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Using pronouns at CNTW – Transgender Awareness Week 2020

Posted: 08/11/20

To mark Transgender Awareness Week (9-15 November) our board of directors at Cumbria, Northumberland, Tyne and Wear NHS Foundation Trust (CNTW) are sharing the pronouns they use, and encouraging others to get into the habit of doing so as well.

Simon Pearson, a Community Mental Health Practitioner and Chair of the LGBT+ Staff Network at CNTW, said: “This is a simple but impactful way for the Trust to embed values that show we do welcome, support and accept difference.

“The use of pronouns is a positive way to show your support for LGBT+ individuals, and it helps more people than you might think.”

Pronouns are the words that someone would like you to use when talking about them. We all have pronouns. The most common ones are ‘he’, ‘him,’ ‘his’, or ‘she’, ‘her’ and ‘hers’. Some people prefer gender-neutral pronouns, like ‘they’, ‘them,’ and ‘theirs’. And there are some people who are still working out what their gender identity is and feel uncomfortable using any pronoun.

Explaining why pronouns are so important, Simon said: “Many people never have to think about what gender pronouns they use. In fact, they might not even be fully aware that they are using them; it is just something they have always done. For these people, this might seem like a trivial issue.

“But especially for people who are transgender or non-binary [a gender identity that is neither exclusively masculine nor feminine], using their preferred pronouns is very important to their identity. When people don’t understand this, or refuse to use someone’s preferred pronouns, it can lead to serious prejudice and even hate crimes.”

Using the wrong pronoun for someone – for example, referring to someone as ‘he’ when they prefer to use ‘she’ – is known as mis-gendering them. This makes people feel invalidated, disrespected, and worthless, and if it keeps happening it can have a very serious effect on their mental wellbeing.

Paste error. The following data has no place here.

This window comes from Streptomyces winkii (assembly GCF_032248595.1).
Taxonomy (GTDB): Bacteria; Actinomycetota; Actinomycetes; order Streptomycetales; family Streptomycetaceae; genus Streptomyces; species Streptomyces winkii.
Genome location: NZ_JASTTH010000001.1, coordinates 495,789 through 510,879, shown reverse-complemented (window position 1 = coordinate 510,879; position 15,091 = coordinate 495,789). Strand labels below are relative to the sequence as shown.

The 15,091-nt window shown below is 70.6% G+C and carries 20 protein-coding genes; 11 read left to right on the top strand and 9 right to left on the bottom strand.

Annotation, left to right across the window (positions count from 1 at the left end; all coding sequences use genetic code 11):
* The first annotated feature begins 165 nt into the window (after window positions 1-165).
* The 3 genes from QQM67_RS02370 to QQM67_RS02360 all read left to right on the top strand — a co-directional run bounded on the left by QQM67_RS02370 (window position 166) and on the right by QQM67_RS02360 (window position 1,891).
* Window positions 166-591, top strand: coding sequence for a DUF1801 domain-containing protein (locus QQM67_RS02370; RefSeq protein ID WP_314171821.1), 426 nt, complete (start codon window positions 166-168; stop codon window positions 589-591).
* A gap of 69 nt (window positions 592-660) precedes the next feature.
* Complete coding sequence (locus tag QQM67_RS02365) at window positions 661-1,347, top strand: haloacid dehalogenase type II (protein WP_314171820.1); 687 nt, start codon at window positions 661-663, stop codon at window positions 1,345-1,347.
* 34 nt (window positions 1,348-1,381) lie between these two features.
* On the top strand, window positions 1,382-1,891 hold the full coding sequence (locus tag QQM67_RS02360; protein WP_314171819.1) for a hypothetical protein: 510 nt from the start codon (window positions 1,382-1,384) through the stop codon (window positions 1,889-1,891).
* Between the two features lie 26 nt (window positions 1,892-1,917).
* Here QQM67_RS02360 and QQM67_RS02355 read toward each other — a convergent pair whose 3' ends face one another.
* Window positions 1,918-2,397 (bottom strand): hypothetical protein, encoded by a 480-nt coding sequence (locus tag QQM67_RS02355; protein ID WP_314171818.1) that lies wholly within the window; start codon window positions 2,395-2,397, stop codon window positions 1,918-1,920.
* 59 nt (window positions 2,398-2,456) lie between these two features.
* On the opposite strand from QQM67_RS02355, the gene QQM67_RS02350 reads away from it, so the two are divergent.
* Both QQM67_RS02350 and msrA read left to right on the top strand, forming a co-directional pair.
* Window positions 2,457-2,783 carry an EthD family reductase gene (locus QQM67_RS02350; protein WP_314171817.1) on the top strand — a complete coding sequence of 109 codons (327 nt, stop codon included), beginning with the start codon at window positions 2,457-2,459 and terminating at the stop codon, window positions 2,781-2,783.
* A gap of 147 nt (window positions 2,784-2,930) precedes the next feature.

At the moment, people who are transgender or non-binary usually have the burden of telling other people they meet what pronouns they want them to use. This can be an alienating experience, marking them out as ‘different’, and can be quite scary if it is met with prejudice.

This is why the Executive Directors at CNTW are taking the lead in encouraging all CNTW staff to act as allies to the LGBT+ community by normalising sharing their pronouns. They have lent their voices to a short educational video developed by the LGBT+ Network about the importance of pronouns:

We hope that by participating in this, we can play our part in reducing the stigma associated with sharing your pronouns.

Adding them to our email signature, and sharing our pronouns when we meet someone new, is a small action we can all take that will make our society much more inclusive. It’s a simple way of showing that you won’t judge someone, and you’ll respect their identity and their pronouns.

However you identify, be proud of your pronouns and encourage your colleagues, family, and friends to use them as well.

Ken Jarrold CBEChair of the Council of Governors and the Board at CNTW, Non-Executive Lead on the Board for Equality and Diversity, and a member of the LGBT+ Network

Putting this into practice is easy.

You can start by adding something to your email signature and your social media profiles to show what pronouns you are using.

Next, get used to introducing your pronouns when you meet someone new. It’s as simple as saying, “Hi, I’m Tom, and I use the pronouns he/him/his,” or “Hi, I’m Mary, and I use the pronouns she/her/hers.”

If you are introduced to someone and don’t know their pronouns, just ask! Saying, “Hi, what pronouns would you like me to use for you?” is an easy way to make sure that you don’t mis-gender anyone. (It’s important to remember that you can’t assume what gender pronouns someone prefers just by looking at them.) If you don’t know someone’s pronouns when you’re talking about them or writing about them, you can simply use their name to refer to them instead.

At first, it might feel awkward to share pronouns when you meet someone, but after a while you probably won’t think twice about it.

For more information on LGBT+ issues at CNTW, you can visit the LGBT+ network’s webpage, which includes more resources to help you talk inclusively with transgender and non-binary people.